Caviar is Cavalier About Privacy

The "on-demand economy" is everywhere these days. With the tap of a screen you can summon a taxi or have food delivered from your favorite restaurant. Often these services even provide you with real-time updates on the location of the car or courier so you know exactly when they'll be showing up. From a user's perspective this is awesome, but there are pretty big privacy implications at play here for both users of the service as well as those working for them.

To that point, I'd like to discuss some glaring privacy issues I found when using Caviar, a courier service that focuses on delivering food from local restaurants.

TL;DR - if you're a courier for Caviar or a user of Caviar, you should request that they fix these issues as soon as possible.

Courier Tracking

Back on July 11 I ordered a delivery through Caviar. Once the courier was en route to my house the page started updating to show their location. Like most developers, I cracked open the browser developer tools to see how they were doing it. Were they using web sockets? Long polling? It's always interesting to see how different companies set up their solutions for this sort of thing. For anyone curious, they're actually using a less-exciting method of just doing occasional full page refreshes via a meta tag.

On each page load Caviar is dropping the coordinates of the courier into JavaScript variables, along with my coordinates, and then showing those on a map. Simple enough. After the delivery came the map reverted to just showing my location, but I noticed something very alarming: the variables for the courier's location were continuing to get updated long after the delivery was made. In fact, simply flipping a variable named out_for_delivery from false to true as the page was loading would result in the courier's current location being displayed nicely on the map.

For posterity, I've published a gist containing the relevant snippet of code responsible for this. There's not a whole lot going on there, but it's a good example of why you should never completely rely on client-side security rules.

Once I realized this was not resolving itself, I contacted Caviar's support to let them know about the issue. The next day I got a response saying that their engineers would be looking into the problem. Awesome! Problem solved, right?

Fast forward to today, and if I pull up the order status page for that July 11 order it still has moving courier coordinates being dropped onto the page. I also placed another order a couple nights back that now exhibits the same behavior, so it's definitely still an issue.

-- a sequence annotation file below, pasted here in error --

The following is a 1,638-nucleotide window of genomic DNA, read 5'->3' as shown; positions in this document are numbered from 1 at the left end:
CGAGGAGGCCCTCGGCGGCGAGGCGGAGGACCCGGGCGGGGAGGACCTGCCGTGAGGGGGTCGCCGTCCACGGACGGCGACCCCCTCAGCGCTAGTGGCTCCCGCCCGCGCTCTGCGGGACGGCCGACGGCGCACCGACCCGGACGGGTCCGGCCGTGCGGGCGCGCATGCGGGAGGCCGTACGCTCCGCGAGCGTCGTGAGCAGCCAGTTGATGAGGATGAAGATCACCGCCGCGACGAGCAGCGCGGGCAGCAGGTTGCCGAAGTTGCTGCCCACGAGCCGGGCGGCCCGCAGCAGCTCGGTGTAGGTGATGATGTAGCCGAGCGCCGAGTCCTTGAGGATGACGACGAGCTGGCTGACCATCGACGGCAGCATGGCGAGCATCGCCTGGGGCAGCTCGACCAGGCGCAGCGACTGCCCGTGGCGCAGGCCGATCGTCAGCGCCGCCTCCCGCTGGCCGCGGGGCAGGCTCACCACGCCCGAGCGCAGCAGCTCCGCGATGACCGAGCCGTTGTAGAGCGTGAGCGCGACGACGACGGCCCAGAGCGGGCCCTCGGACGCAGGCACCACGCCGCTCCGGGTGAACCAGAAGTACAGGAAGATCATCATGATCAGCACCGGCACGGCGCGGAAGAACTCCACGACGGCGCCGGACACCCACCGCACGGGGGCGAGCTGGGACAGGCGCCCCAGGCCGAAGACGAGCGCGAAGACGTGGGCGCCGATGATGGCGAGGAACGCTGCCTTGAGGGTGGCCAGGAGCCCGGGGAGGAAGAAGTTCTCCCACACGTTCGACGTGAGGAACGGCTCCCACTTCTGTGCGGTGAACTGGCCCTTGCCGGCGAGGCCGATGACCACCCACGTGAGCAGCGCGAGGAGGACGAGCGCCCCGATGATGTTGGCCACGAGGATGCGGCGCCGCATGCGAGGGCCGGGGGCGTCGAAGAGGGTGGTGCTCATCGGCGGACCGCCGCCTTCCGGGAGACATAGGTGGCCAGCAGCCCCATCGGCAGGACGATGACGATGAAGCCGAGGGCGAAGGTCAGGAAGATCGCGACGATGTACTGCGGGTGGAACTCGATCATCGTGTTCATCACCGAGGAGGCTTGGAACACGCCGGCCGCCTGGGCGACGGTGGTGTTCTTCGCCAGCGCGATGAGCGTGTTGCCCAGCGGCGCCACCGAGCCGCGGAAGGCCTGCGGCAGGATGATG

This is a huge privacy violation for Caviar's couriers. As a user of the service I should not be able to have any knowledge of the courier's location outside of the context of my own delivery. As soon as my delivery is complete, the page should no longer need to be updated with any information about the courier. Instead, if I wanted to I could continue tracking that courier indefinitely. I could mine the data for delivery patterns, pickup and dropoff locations, working hours, and probably even deduce where the courier lives based on where the location settles after hours. This is not information I have any right to, nor is it something I even want to know, so I did nothing of the sort but that doesn't change the fact that it was still there for the taking.

Security by Good Samaritans is not a good long-term strategy.

Insecure Order Status Pages

One other thing I noticed in using Caviar is a privacy issue for both users and couriers. As is the case with basically every system out there, there's a standardized URL for checking on your order status in the form of /orders/{order-id}. This is the same page discussed in the previous section that exposed the courier's location. In addition to that, it also has my full name, address, and even telephone number.

There's one problem here: the page is public. You don't need to be authenticated to view order details and get access to all of this personal information. I have a small sample size here, but the order ID seems to be 8 characters long and a case-sensitive mix of letters, numbers, and underscores. Anyone that comes across the right combination of these characters can easily access all of this data. It's not hard to imagine a brute force attach on this URL to try generating valid order IDs and harvesting private information. Just as before, this is not information I even want to have, so I did not make any attempts to exploit the weakness.

In Closing

None of this is meant to disparage Caviar, or imply that any privacy violations observed here were intentional or malicious. As a user I've had good experiences in using their service. I had hoped that contacting their support would result in these issues being resolved, and now hope that publishing this will accomplish that. If you're a user or a courier for them, I strongly advise that you contact them to get this patched up.

I also want to highlight the importance of privacy in general with services like these, especially given their continued rise to ubiquity. The burden of responsibility falls to us as software engineers to make privacy and security a top priority. When users trust us with sensitive information, it's on us to do the best we can to protect it and use it responsibly. We can do better.

Update 8/31:

Looks like Caviar quietly rolled out a fix to the first part here, as I can no longer see the courier's coordinates on the order. Great!

Unfortunately, the second problem is still present and I can still view the status page without being authenticated.

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